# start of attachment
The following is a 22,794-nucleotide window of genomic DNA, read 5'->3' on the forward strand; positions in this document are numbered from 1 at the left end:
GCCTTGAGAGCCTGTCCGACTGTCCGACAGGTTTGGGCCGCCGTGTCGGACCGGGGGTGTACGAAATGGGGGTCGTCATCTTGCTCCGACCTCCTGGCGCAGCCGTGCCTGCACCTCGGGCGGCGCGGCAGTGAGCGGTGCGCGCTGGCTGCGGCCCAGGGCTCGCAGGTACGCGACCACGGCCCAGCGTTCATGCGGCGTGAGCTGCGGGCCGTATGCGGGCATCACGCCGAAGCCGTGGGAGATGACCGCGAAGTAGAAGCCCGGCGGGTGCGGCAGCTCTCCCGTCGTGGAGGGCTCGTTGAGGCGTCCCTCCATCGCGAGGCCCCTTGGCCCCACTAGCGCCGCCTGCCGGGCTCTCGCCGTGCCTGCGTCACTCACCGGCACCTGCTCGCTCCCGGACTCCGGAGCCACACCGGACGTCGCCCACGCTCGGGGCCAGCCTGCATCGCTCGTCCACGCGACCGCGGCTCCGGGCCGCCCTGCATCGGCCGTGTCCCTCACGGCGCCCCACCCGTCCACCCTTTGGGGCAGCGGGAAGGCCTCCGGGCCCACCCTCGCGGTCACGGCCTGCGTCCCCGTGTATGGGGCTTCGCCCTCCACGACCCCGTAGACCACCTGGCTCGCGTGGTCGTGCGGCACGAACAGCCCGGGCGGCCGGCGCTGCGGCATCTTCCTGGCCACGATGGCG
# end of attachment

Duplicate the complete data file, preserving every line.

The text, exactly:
The following is a 22,794-nucleotide window of genomic DNA, read 5'->3' on the forward strand; positions in this document are numbered from 1 at the left end:
GCCTTGAGAGCCTGTCCGACTGTCCGACAGGTTTGGGCCGCCGTGTCGGACCGGGGGTGTACGAAATGGGGGTCGTCATCTTGCTCCGACCTCCTGGCGCAGCCGTGCCTGCACCTCGGGCGGCGCGGCAGTGAGCGGTGCGCGCTGGCTGCGGCCCAGGGCTCGCAGGTACGCGACCACGGCCCAGCGTTCATGCGGCGTGAGCTGCGGGCCGTATGCGGGCATCACGCCGAAGCCGTGGGAGATGACCGCGAAGTAGAAGCCCGGCGGGTGCGGCAGCTCTCCCGTCGTGGAGGGCTCGTTGAGGCGTCCCTCCATCGCGAGGCCCCTTGGCCCCACTAGCGCCGCCTGCCGGGCTCTCGCCGTGCCTGCGTCACTCACCGGCACCTGCTCGCTCCCGGACTCCGGAGCCACACCGGACGTCGCCCACGCTCGGGGCCAGCCTGCATCGCTCGTCCACGCGACCGCGGCTCCGGGCCGCCCTGCATCGGCCGTGTCCCTCACGGCGCCCCACCCGTCCACCCTTTGGGGCAGCGGGAAGGCCTCCGGGCCCACCCTCGCGGTCACGGCCTGCGTCCCCGTGTATGGGGCTTCGCCCTCCACGACCCCGTAGACCACCTGGCTCGCGTGGTCGTGCGGCACGAACAGCCCGGGCGGCCGGCGCTGCGGCATCTTCCTGGCCACGATGGCG